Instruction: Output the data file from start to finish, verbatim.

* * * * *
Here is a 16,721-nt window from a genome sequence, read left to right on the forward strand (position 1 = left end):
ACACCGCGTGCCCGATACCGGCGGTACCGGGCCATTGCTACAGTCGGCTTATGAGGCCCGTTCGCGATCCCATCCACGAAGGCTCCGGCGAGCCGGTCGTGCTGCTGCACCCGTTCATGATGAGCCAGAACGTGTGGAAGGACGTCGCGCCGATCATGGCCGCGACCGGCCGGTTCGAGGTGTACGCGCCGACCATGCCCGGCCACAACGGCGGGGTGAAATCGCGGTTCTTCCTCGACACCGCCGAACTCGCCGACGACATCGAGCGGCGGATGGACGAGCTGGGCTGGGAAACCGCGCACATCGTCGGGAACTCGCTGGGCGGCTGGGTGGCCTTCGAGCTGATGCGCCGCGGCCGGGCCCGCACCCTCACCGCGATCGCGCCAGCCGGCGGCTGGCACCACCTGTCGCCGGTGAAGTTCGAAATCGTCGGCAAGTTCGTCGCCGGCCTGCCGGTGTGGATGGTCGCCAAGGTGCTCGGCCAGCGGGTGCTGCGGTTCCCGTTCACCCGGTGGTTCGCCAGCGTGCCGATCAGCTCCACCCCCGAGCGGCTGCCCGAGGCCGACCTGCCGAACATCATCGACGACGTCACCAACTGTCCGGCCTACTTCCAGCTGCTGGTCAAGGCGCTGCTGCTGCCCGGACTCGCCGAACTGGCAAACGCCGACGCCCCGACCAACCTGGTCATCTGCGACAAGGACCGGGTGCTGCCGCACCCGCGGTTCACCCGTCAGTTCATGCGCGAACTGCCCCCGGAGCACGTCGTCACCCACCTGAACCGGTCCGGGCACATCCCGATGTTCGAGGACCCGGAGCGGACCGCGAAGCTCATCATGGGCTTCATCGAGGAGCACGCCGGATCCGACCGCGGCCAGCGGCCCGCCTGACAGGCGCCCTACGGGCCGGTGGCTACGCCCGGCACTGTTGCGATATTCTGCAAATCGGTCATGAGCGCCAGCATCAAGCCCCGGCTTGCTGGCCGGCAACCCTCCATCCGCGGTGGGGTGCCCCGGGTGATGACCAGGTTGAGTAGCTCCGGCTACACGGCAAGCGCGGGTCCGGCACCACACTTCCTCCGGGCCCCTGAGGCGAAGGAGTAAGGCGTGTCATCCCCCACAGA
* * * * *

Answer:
Here is a 16,721-nt window from a genome sequence, read left to right on the forward strand (position 1 = left end):
ACACCGCGTGCCCGATACCGGCGGTACCGGGCCATTGCTACAGTCGGCTTATGAGGCCCGTTCGCGATCCCATCCACGAAGGCTCCGGCGAGCCGGTCGTGCTGCTGCACCCGTTCATGATGAGCCAGAACGTGTGGAAGGACGTCGCGCCGATCATGGCCGCGACCGGCCGGTTCGAGGTGTACGCGCCGACCATGCCCGGCCACAACGGCGGGGTGAAATCGCGGTTCTTCCTCGACACCGCCGAACTCGCCGACGACATCGAGCGGCGGATGGACGAGCTGGGCTGGGAAACCGCGCACATCGTCGGGAACTCGCTGGGCGGCTGGGTGGCCTTCGAGCTGATGCGCCGCGGCCGGGCCCGCACCCTCACCGCGATCGCGCCAGCCGGCGGCTGGCACCACCTGTCGCCGGTGAAGTTCGAAATCGTCGGCAAGTTCGTCGCCGGCCTGCCGGTGTGGATGGTCGCCAAGGTGCTCGGCCAGCGGGTGCTGCGGTTCCCGTTCACCCGGTGGTTCGCCAGCGTGCCGATCAGCTCCACCCCCGAGCGGCTGCCCGAGGCCGACCTGCCGAACATCATCGACGACGTCACCAACTGTCCGGCCTACTTCCAGCTGCTGGTCAAGGCGCTGCTGCTGCCCGGACTCGCCGAACTGGCAAACGCCGACGCCCCGACCAACCTGGTCATCTGCGACAAGGACCGGGTGCTGCCGCACCCGCGGTTCACCCGTCAGTTCATGCGCGAACTGCCCCCGGAGCACGTCGTCACCCACCTGAACCGGTCCGGGCACATCCCGATGTTCGAGGACCCGGAGCGGACCGCGAAGCTCATCATGGGCTTCATCGAGGAGCACGCCGGATCCGACCGCGGCCAGCGGCCCGCCTGACAGGCGCCCTACGGGCCGGTGGCTACGCCCGGCACTGTTGCGATATTCTGCAAATCGGTCATGAGCGCCAGCATCAAGCCCCGGCTTGCTGGCCGGCAACCCTCCATCCGCGGTGGGGTGCCCCGGGTGATGACCAGGTTGAGTAGCTCCGGCTACACGGCAAGCGCGGGTCCGGCACCACACTTCCTCCGGGCCCCTGAGGCGAAGGAGTAAGGCGTGTCATCCCCCACAGA